B.C. Education Minister Rob Fleming, seen here at an aboriginal learning partnership funding announcement in June, said grade errors discovered earlier this week have been rectified. (KARL YU/News Bulletin)

B.C. Education Minister Rob Fleming, seen here at an aboriginal learning partnership funding announcement in June, said grade errors discovered earlier this week have been rectified. (KARL YU/News Bulletin)

Nanaimo-Ladysmith students assured that correct grades have been received

Revised results received Thursday, says school superintendent, ministry cites ‘human error’

Officials are assuring college-bound students from Nanaimo and Ladysmith that miscalculated final grades won’t affect their entrance into post-secondary institutions.

Grading discrepancies first came to light Monday after the Ministry of Education began receiving inquiries about inconsistencies with student results. Approximately 32,000 students, who took exams for Communications 12, English First Peoples 12, English 12, French Language Arts (second language) 12 and French Language Arts (first language) 12, were affected and post-secondary institutions across North America have been notified, the ministry said.

In an e-mail, Scott Saywell, superintendent of Nanaimo Ladysmith Public Schools, said a few students in the school district were affected, but correct grades have been received.

“Revised results have been available to students and schools since 5:30 p.m. [Thursday], and revised transcripts have been issued electronically to post-secondary institutions,” said Saywell. “The ministry is confident in the accuracy of these results and the ministry continues to contact post-secondary institutions to ensure there is no detrimental impact to students.”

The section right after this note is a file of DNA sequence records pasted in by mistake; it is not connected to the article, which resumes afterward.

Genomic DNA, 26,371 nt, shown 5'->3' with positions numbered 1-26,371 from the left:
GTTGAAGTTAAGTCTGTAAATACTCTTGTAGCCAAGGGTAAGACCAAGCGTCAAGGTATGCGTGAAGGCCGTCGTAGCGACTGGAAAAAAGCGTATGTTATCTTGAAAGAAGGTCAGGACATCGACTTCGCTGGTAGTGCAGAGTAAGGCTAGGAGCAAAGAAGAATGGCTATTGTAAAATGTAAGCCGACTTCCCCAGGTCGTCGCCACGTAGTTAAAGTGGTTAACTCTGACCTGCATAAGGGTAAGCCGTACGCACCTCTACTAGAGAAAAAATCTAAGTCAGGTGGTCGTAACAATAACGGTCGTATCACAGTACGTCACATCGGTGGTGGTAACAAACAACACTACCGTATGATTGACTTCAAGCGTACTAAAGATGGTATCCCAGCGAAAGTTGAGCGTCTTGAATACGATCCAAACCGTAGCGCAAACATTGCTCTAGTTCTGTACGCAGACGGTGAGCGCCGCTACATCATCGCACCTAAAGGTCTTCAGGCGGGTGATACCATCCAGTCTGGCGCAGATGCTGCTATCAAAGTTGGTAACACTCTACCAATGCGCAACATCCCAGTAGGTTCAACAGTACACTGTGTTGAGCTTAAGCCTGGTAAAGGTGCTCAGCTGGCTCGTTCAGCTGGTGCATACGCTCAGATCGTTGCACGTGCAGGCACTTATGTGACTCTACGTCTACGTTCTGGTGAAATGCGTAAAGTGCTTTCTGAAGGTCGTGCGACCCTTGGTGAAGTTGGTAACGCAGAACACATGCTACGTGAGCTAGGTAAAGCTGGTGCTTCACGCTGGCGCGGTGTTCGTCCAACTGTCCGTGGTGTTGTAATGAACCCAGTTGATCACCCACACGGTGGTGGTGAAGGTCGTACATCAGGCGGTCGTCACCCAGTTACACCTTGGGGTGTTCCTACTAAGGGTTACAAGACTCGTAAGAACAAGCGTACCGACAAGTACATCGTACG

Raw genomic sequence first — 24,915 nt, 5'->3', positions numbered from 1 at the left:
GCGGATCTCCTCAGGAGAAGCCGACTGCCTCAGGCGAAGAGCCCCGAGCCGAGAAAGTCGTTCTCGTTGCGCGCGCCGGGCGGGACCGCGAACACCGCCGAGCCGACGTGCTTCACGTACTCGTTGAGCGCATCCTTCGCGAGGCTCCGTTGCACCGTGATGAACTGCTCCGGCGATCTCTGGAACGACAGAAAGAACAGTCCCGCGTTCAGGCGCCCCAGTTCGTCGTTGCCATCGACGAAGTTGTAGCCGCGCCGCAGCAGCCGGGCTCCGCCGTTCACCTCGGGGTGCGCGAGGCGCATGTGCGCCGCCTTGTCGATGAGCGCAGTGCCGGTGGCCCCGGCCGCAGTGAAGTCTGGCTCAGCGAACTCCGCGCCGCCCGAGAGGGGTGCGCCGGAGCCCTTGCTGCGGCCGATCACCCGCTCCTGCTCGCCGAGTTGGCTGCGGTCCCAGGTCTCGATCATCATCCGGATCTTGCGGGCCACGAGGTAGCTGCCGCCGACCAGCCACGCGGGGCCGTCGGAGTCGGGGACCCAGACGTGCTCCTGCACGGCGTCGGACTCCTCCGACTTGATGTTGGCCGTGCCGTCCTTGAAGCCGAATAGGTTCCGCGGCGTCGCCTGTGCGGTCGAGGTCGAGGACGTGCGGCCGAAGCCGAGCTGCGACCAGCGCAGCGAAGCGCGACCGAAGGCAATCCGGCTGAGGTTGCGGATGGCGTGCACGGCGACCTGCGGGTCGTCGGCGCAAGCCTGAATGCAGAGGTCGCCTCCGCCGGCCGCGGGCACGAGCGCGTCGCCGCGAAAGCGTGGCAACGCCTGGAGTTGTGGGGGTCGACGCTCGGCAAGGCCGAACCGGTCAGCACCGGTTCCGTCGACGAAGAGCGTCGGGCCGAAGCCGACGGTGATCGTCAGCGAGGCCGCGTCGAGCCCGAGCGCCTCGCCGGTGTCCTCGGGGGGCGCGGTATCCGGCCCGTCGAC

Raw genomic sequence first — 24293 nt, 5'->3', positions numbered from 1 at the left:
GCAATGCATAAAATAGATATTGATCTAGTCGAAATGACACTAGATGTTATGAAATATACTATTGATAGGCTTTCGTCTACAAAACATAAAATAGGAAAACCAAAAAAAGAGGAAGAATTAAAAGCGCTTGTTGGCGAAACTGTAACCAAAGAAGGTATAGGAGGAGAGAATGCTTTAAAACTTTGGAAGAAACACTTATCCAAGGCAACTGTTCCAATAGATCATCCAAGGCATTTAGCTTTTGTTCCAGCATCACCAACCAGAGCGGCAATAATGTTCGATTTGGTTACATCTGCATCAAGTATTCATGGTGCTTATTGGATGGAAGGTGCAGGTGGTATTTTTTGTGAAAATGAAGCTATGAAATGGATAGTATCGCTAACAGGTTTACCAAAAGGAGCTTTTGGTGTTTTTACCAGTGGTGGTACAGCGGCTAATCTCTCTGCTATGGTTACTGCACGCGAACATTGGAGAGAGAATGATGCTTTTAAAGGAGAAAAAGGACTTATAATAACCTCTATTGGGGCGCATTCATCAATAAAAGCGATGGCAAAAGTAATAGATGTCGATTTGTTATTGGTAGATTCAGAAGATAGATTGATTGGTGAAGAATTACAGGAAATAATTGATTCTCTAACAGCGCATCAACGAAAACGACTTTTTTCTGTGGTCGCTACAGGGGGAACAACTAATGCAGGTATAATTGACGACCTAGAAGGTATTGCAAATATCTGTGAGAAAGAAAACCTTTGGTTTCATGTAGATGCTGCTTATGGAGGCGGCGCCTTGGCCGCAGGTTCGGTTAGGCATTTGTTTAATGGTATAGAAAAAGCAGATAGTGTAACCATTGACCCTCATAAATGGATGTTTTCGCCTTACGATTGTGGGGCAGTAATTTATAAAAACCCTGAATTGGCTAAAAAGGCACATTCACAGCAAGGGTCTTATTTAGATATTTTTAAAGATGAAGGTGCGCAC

RELATED: ‘Human error’ caused mistakes in B.C. Grade 12 transcripts

RELATED: Education ministry says ‘tabulation anomaly’ with grades fixed

Fred Jacklin, Vancouver Island University registrar, said VIU learned about the errors late in the day Tuesday. No students were affected, said Jacklin.

“We’ve been working with [the ministry] and they’ve assured us that the situation has been rectified and that we should have confidence in the grades we will be receiving from them,” said Jacklin. “We do have full confidence. It was a very short-term issue and there’s every reason to believe that it’s been fully repaired and that the grades are no longer compromised.”

In a press release, Minister of Education Rob Fleming said he understands the errors have caused students stress and reiterated that the situation has been resolved.

“The investigation discovered that human error caused the incident when data was being manually transferred between systems,” Fleming said. “Staff have now checked the updated results for accuracy. System checks and manual spot checks of results at every stage of the process have now confirmed their accuracy. Grades will be communicated directly to post-secondary institutions.”

If students are seeking local advice and support, they can contact the school district at 250-754-5521.



reporter@nanaimobulletin.com

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